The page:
Notchview has miles of trails for cross-country skiing and snowshoeing on 3,000 acres of rolling terrain. (R. Cheek)
Taking it trail by trail in the Berkshires
WINDSOR — The Trustees of Reservations is best known as proprietor of Crane Beach in Ipswich. Yet, the environmentally-sound organization maintains more than 100 sites across Massachusetts and some of its finest properties, like Notchview Reservation in the western part of the state, are best seen in winter. Notchview is a splendid 3,000-acre property, sheltered from winter winds by tall spruce and fir trees. The grounds include 25 miles of cross-country skiing, almost half of that groomed, while side trails are favored by snowshoers.
When I visited Notchview last winter, the temperature was 4 degrees with a windchill factor of minus 26. A snowstorm had just dumped over a foot of fine white powder on the Berkshire Hills.
By the time I got my skis on outside the visitors center and took a left onto the Circuit Trail, my face was numb and the tips of my fingers were freezing. That quickly changed as soon as I took my right at Ant Hill Loop. Oaks and white pines, limbs heavy with snow, provided the perfect protection against the chilly winds. The half-mile trail is a gradual climb, guaranteed to leave you cozy by the time it drops you off back at the Circuit Trail. I took a quick right and then a left onto the Whitestone Trail, arguably the most scenic trail in the Berkshires.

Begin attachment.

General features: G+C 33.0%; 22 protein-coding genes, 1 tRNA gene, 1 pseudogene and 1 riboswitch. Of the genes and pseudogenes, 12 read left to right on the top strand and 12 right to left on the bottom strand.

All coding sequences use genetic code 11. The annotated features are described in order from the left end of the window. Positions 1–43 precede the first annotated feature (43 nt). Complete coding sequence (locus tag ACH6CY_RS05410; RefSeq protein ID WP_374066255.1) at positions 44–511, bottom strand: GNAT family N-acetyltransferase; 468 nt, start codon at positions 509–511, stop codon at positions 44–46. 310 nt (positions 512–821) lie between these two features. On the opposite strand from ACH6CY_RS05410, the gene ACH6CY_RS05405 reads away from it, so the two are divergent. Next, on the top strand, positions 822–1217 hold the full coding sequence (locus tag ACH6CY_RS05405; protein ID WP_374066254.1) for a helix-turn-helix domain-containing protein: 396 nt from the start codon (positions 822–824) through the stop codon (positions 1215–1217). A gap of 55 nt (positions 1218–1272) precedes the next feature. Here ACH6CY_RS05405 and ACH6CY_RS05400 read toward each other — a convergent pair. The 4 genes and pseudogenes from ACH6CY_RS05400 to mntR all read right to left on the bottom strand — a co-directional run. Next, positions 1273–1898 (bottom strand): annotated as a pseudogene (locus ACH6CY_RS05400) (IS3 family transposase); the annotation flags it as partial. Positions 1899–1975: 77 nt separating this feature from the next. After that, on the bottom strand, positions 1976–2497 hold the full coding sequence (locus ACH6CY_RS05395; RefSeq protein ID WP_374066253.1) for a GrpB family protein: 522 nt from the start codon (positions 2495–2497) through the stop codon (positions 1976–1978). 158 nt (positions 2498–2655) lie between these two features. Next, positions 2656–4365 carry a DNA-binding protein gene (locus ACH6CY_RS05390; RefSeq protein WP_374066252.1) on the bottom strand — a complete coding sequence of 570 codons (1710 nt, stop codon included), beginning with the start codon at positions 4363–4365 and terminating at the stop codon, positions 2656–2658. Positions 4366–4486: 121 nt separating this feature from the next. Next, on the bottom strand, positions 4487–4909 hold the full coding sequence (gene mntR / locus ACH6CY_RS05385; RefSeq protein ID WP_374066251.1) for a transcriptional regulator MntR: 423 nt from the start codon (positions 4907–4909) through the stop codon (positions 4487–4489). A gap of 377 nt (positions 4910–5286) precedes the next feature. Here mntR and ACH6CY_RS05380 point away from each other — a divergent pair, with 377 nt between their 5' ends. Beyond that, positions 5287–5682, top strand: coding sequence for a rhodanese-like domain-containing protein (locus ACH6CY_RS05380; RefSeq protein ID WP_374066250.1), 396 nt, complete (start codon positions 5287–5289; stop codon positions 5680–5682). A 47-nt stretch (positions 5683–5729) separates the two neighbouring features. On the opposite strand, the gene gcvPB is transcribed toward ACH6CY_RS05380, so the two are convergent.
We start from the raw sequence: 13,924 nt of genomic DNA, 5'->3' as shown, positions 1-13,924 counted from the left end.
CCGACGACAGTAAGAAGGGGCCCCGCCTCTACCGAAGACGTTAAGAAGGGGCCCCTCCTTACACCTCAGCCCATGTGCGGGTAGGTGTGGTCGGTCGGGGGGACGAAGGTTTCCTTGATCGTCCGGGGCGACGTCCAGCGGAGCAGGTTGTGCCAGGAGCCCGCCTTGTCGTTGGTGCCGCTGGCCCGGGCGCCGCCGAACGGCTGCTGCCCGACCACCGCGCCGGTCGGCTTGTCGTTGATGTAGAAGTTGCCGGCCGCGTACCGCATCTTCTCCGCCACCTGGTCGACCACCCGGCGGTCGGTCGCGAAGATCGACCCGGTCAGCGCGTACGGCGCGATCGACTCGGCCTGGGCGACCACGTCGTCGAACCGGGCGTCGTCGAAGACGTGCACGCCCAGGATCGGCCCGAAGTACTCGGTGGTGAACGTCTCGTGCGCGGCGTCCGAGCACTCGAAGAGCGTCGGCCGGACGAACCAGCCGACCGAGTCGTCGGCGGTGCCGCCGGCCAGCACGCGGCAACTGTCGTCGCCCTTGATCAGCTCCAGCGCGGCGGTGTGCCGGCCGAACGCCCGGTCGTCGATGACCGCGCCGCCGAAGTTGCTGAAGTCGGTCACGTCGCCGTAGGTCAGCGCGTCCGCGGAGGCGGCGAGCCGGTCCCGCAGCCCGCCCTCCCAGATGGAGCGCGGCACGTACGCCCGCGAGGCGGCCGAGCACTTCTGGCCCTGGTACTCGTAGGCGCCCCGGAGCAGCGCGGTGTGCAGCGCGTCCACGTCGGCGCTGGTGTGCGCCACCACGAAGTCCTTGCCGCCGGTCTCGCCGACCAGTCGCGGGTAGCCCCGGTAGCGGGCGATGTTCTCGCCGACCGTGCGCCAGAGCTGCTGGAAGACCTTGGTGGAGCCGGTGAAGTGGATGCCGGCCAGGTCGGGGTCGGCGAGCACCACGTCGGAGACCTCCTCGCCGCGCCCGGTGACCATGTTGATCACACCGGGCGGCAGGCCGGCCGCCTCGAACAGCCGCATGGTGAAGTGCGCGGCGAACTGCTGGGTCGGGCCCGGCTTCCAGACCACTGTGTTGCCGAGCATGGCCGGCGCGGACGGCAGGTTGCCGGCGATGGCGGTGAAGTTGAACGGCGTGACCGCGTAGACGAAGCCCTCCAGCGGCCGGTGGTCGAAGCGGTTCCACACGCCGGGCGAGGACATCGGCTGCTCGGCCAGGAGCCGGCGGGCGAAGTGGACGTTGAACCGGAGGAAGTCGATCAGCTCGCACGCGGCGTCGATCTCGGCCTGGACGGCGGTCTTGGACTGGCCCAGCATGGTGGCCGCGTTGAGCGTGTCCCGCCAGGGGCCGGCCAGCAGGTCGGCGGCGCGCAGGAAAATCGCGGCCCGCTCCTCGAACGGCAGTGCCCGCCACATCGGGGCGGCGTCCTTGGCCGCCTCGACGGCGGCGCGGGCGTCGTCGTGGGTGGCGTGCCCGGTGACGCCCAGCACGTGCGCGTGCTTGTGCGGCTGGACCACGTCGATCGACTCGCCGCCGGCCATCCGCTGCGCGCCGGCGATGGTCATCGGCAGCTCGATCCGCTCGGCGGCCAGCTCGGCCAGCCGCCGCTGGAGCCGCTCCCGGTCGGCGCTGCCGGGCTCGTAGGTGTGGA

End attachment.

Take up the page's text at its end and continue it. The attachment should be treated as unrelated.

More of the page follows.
Wind whistled, limbs moaned, there was even a completely uprooted tree, but I was as warm as a baby’s bottle. Animals favor the trail, too, since I followed raccoon tracks the entire way.
I was quite content when I made my left onto the Mixed Wood Trail, avoiding the snow dunes and wind of the Sawmill Field. A mile later I left the Mixed Wood Trail disheartened and exhausted. Because of the recent snowfall, this untried trail was better suited for snowshoes than cross-country skis. My legs were practically paralyzed in knee-deep snow, each step a monumental effort. If I had been wise, I would have made an about-face and returned the same way I came. But I foolishly continued on, hoping for a break. There was none. I somehow managed to finish the trail and returned to the starting point via the Circuit Trail.
I earned that mug of hot cocoa.
Stephen Jermanok can be reached at www.activetravels.com.